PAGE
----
External photo of Panther's stadium with Problem Projects South Carolina icon on left side.

In a sudden major move, GT Real Estate Holdings — the real estate company of Carolina Panthers owner David Tepper— announced on April 19, 2022, that the company had terminated its agreement with the city of Rock Hill, South Carolina for the construction of the NFL team’s new headquarters and practice facility  — leaving the future of the $800 million project up in the air.

Just over a month prior, in March 2022, Tepper had announced that work on the project would indefinitely pause after conflict with Rock Hill officials over previously agreed-upon funding contributions.

However, there may have been more to the situation than it seemed at the time: According to a company statement, the two sides negotiated over funding for over a year before GT Real Estate apparently warned the city that they would terminate the agreement if the two sides couldn’t fix their differences within 30 days.

“Despite our persistent efforts throughout 2021, the City of Rock Hill failed to issue the bonds or provide the funding for the public infrastructure for the project. On March 18, 2022, GTRE issued a default notice and the City did not cure its default within the prescribed 30-day cure period,” said GT Real Estate’s statement. “It is unfortunate that some recently decided to conduct a misguided, destructive public relations campaign to obscure their failures.”

The city of Rock Hill responded in kind, claiming in its own statement that “The City met all obligations required under the agreements. The City did not commit to provide unlimited City backstop, but instead agreed to use its best reasonable efforts to issue bonds to be repaid by the increase in the tax revenues generated from development of the site which protects the City’s taxpayers and the City’s favorable financial position.”

The path forward for all parties will be especially interesting for those involved in the project’s construction.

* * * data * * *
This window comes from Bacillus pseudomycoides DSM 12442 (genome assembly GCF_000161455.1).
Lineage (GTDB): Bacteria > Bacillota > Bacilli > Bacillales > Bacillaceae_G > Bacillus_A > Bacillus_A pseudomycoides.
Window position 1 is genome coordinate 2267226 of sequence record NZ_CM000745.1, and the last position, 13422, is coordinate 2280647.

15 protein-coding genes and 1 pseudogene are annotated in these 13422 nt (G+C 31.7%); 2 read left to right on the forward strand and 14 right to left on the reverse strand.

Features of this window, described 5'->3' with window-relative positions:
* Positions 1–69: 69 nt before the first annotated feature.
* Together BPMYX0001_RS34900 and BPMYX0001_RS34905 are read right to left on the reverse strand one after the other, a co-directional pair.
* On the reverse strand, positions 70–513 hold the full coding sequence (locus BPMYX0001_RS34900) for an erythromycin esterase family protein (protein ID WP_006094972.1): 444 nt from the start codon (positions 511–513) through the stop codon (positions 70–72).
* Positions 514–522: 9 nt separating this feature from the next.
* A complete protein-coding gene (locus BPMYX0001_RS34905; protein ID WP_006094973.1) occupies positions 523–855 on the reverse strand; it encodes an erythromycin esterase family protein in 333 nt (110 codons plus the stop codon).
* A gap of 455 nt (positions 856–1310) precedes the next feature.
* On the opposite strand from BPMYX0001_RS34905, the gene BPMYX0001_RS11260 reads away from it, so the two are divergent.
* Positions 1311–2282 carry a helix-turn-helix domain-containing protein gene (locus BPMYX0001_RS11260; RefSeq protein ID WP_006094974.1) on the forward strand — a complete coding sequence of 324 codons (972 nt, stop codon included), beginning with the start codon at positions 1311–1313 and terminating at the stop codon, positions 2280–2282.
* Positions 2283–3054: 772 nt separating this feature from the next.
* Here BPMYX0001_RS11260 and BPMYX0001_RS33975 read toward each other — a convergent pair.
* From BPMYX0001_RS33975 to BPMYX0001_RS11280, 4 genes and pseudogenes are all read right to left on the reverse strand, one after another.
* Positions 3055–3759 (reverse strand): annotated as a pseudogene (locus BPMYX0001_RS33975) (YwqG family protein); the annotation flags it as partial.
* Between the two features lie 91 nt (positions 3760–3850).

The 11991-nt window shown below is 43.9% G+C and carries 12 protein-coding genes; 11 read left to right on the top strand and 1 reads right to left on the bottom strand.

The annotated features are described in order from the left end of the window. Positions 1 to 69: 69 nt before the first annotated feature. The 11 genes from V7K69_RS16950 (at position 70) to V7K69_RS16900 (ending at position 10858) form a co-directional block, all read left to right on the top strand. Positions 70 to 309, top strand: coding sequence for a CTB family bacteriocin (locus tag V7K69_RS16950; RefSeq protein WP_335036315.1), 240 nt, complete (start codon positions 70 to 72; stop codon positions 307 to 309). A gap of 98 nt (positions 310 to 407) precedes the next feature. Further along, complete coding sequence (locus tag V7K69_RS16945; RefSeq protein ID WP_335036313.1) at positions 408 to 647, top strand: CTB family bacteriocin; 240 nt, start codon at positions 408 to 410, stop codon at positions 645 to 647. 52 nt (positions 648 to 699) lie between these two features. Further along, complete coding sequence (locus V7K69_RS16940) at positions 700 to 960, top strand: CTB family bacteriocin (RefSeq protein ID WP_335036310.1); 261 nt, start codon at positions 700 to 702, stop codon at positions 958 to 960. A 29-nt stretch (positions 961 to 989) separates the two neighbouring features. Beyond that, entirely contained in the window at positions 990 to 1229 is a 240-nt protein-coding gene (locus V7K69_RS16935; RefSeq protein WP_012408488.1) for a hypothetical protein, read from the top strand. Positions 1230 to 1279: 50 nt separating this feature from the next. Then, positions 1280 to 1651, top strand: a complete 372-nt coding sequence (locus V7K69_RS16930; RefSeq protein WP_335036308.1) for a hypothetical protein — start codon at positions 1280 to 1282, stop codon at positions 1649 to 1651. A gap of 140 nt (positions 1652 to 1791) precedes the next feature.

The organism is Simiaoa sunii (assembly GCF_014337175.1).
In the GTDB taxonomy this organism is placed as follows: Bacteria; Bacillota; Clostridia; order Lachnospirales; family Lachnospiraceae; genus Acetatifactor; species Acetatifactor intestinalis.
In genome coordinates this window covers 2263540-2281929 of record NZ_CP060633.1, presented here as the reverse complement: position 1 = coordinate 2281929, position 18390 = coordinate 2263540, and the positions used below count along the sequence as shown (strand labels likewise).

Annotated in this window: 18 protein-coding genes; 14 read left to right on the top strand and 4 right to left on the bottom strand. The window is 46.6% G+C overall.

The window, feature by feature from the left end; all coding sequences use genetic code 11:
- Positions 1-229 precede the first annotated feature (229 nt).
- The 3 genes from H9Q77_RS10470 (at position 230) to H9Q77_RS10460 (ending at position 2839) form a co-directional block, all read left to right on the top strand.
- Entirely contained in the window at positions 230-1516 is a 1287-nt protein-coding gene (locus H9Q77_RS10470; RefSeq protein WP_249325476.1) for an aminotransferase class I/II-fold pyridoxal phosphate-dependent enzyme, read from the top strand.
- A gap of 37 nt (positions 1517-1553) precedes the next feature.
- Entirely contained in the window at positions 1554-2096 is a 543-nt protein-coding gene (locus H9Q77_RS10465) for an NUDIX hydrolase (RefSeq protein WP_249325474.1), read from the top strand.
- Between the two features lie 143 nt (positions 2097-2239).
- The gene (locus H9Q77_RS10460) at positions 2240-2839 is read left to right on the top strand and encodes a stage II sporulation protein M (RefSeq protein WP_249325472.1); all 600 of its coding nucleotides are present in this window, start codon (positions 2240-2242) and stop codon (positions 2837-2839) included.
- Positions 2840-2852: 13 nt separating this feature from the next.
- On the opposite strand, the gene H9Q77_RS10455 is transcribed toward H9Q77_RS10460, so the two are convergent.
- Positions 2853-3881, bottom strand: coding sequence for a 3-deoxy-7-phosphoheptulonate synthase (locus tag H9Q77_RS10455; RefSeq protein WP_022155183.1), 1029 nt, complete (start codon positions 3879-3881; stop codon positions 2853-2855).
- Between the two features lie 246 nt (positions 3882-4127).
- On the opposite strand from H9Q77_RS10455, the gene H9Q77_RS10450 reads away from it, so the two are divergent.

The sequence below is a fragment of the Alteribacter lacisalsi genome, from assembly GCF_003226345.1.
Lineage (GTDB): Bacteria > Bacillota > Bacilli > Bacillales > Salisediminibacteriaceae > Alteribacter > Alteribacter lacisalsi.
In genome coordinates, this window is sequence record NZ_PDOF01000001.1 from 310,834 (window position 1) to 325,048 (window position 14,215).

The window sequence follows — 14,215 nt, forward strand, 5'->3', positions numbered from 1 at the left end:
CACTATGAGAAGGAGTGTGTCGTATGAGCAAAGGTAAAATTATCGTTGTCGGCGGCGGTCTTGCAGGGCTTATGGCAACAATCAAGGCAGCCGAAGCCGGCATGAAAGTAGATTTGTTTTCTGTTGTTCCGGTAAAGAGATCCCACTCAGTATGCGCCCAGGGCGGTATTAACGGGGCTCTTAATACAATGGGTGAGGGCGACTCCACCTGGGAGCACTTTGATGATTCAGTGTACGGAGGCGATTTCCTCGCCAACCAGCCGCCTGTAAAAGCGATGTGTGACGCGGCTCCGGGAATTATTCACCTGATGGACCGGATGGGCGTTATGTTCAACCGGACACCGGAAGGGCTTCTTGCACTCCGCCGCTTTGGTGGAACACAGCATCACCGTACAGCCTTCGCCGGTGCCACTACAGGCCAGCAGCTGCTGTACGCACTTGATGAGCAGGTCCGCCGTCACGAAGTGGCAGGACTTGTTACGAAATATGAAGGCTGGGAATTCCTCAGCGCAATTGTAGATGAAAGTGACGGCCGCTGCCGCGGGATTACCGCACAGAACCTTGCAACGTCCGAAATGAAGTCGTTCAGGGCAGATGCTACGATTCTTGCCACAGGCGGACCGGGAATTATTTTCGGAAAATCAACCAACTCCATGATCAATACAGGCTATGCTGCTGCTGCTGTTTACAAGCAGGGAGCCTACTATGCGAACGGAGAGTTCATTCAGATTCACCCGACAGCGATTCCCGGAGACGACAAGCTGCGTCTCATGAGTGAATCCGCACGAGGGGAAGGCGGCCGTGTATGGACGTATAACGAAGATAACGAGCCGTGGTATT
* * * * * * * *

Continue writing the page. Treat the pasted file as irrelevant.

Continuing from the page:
The project’s contractors and laborers had their wages extended a week past the original work stoppage, but that period ended on March 14, 2022 — leaving these companies and their workers with nothing to turn to at the moment.

Of course, individual payment problems may arise.

“The portion [of construction that GT Real Estate has already funded] can be subject to mechanics liens (or bond claims),” says construction lawyer Alex Benarroche. Even though it’s not completely clear if the project will continue in some way or if it will truly be terminated, he added that “termination clauses should be reviewed in case the project is indeed ultimately scrapped.”

Alex Benarroche
Alex Benarroche
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It’s safe to assume that the Panthers will look towards some way forward with the Rock Hill facility, regardless of the status of the agreement with the city. A report from the National Football League office noted that Tepper has already invested more than $175 million in the construction of the project, which has been in progress since 2020.

However, any path forward already on the table won’t include the City of Rock Hill directly. York County, South Carolina officials offered what they called an “alternative financial package” to Tepper at the end of March 2022, hoping that the county might be able to salvage the project in areas where the city couldn’t.

A statement from the county noted that its plan “requires no borrowing from any local government. Instead it requires the Carolina Panthers to fund infrastructure upfront for construction of the headquarters and practice facility.” Rather than offer up-front funding, the plan instead “[offers] the Panthers special source revenue credits, paying the Panthers back through tax credits” — a drastically different offer than the direct infrastructure funding the team had been hoping to receive.

With construction stopped for the foreseeable future, only time will tell if the involved parties can salvage the situation.